Everyone from Oprah to Ben Greenfield talks about the importance of gratitude, so with so many successful people talking about its importance to their own success it must be pretty important, right?
But… if you’re anything like me, being open about gratitude and saying, “You know what? I’m really grateful for ____ and ____,” might just feel downright uncomfortable. Let’s be honest – it’s tough to be emotionally open as a guy in our society. (Personally, I impress myself by those who can do it so easily.)
Well screw it – if people think that’s weird, that’s just too bad. Practicing gratitude works, in the sense that it helps you be happier, more fulfilled, and succeed in your goals.
So here goes – below are the exact strategies I use to regularly practice gratitude. I’m not an expert – at all. But these are my personal experiences with gratitude practice, and I wouldn’t be sharing them with you unless I thought you might find them useful as well. 🙂
Here are my 4 strategies for practicing gratitude on a regular basis. The number of things to be grateful for is always 3.
To me, this methods seems to be the most meaningful way of practicing gratitude. Writing something down, as opposed to just thinking it, makes it more real. It’s also very simple. I write “Grateful for”, and then write “1”, “2”, and “3” below it, giving each number 2 lines each to describe 3 things I’m grateful for.
I do this with my girlfriend a lot – especially if I notice she’s being grumpy. She springs it on me, too, when I’m acting like an asshole. It’s annoying at first, but it forces you to be positive instead of continuing to pout and make yourself (and those around) miserable. To do this, simply turn to a loved one and say, “What are 3 things you’re grateful for?” Answer in a non-sarcastic way, be truthful, and find something that you’re honestly grateful for. Try to speak from the heart. It’s super simple, but a great way to turn your mood around and practice gratitude while doing it.
Wake & Thank
This one is so simple, so easy, that it’s hard to make up an excuse not to do it. Before you get out of bed, simply think about 3 things you are grateful for. Try to focus, and don’t let your mind wander. (This kills two birds with one stone – not only do you get the benefit of gratitude, but you get your mind into the habit of focusing early in the day!)
At the end of your meditation, finish with three things you are grateful for. Don’t limit yourself in your description of what it is you are grateful for; elaborate on it as much as possible, and only stop when you can’t think of anything more to add. Same as every other method, think of 3 total things.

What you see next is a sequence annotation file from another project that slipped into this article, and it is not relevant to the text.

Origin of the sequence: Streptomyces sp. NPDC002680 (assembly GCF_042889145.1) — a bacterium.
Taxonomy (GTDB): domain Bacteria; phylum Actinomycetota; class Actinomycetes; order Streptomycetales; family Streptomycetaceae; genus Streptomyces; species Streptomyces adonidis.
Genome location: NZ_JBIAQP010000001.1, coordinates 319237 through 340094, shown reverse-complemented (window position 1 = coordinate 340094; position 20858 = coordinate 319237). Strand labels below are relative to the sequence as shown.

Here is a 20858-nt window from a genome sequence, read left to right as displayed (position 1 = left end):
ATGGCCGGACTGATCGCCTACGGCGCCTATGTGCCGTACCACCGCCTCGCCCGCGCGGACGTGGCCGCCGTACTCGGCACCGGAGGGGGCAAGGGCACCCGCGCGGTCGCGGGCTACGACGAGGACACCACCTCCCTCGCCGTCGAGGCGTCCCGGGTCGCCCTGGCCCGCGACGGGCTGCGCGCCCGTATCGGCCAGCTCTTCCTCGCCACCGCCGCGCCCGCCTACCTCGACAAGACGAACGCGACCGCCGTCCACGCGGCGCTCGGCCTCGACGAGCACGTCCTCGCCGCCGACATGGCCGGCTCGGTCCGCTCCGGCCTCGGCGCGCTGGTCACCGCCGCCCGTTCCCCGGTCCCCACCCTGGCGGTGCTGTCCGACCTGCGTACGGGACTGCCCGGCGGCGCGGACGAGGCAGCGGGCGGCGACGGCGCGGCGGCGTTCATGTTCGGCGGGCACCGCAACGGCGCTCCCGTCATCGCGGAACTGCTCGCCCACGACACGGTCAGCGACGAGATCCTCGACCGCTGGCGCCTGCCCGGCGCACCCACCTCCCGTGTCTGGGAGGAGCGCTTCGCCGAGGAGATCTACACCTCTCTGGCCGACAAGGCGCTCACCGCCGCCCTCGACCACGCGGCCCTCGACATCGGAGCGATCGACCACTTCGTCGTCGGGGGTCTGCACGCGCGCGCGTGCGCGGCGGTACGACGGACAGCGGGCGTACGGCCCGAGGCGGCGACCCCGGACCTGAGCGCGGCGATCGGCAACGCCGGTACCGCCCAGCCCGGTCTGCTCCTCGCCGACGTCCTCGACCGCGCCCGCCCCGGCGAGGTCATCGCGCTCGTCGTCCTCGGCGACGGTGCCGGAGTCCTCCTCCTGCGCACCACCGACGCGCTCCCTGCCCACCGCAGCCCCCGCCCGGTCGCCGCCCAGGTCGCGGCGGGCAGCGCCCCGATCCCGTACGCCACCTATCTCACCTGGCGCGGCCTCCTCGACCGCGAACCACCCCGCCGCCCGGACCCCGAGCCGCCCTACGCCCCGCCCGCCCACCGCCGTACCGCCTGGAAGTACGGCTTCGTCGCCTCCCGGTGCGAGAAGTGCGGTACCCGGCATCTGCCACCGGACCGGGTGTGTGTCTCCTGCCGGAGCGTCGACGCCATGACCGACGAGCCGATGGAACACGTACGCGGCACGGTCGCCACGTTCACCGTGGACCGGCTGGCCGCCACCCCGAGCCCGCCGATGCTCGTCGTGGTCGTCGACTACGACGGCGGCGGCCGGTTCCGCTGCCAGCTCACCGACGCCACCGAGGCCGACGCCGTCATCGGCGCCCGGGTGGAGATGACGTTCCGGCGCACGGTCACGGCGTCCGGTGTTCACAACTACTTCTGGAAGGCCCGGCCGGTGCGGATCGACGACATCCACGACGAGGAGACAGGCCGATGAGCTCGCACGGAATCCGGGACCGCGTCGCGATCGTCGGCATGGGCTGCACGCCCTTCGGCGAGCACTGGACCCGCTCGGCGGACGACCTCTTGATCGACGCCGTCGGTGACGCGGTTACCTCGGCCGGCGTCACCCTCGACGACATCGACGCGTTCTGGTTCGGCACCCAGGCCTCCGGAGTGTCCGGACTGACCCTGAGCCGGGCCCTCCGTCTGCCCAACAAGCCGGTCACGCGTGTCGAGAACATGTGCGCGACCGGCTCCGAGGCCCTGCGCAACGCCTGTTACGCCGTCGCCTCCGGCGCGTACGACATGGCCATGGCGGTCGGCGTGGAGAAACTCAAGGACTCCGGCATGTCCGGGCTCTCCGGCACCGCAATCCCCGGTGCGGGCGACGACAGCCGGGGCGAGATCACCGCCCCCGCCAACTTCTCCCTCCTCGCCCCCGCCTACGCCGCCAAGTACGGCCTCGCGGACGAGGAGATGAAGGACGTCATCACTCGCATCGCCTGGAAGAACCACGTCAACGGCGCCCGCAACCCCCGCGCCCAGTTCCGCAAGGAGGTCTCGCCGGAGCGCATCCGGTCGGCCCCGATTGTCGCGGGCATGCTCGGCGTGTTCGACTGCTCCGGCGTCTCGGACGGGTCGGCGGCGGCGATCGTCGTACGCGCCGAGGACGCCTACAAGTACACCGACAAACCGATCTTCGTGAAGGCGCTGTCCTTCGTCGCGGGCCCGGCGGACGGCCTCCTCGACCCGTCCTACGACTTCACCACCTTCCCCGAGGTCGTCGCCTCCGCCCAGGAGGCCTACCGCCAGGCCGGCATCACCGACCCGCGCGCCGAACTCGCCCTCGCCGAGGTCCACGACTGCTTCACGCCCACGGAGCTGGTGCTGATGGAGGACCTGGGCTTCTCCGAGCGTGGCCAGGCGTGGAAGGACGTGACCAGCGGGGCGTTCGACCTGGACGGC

What are things to be thankful for?
They can be anything, but be specific and don’t repeat things. Practicing gratitude isn’t very powerful if you just repeat the same 3 things every day. (That’s just mindless repetition – not mindful gratitude practice.) You should have to concentrate on it; to elaborate on what specifically it is you are grateful for, and be able to think of new things every time you practice gratitude.
How to start? Just do it. You don’t have to commit to doing it every day. Just start doing in on a more regular basis. Remember that the benefits are gradual. You won’t get your dream life after one gratitude session, but hopefully you start moving toward your dream life as you do it on a regular basis. Once you make it more regular, use the following format to come up with your own consistent gratitude practice:
Figure out a plan that (1) works for you, (2) you come up with yourself, and (3) makes you excited. But seriously – JUST DO IT – don’t overthink it.
My personal gratitude practice: I only practice gratitude through journaling three times per week. I always finish meditation with gratitude (which is usually 5-6 times per week, but I’m not always consistent), but the other 2 methods are sporadic.
3 things I am grateful for today:
- I am grateful for the birth of my niece, Sofie. My sister has been trying to have a baby for a very long time, and I am so happy that she now has a healthy baby girl. I’m told that my name is “Duncle” – though I reject this. My mother, Julie, is “JJ” (what the other J stands for is a mystery). Dad is “Pops”, and my brother, Patrick, is “Puncle”.
- I am grateful for my health; to be able to do the things I want to do, to notice the differences in my body and my movements as a result of the hard work I’ve put into a consistent fitness routine; and the ability to help others by sharing that knowledge and experience.
- I am grateful to know that I am 100% in control of what I choose to pursue, and that if I can believe in myself, I can do it. Every opportunity is open and available to me. The only thing that matters is whether or not I believe in myself to do it. I sincerely hope you understand this as well.
I hope you had a wonderful Thanksgiving. I look forward to an awesome end of the year, and an incredible 2018.
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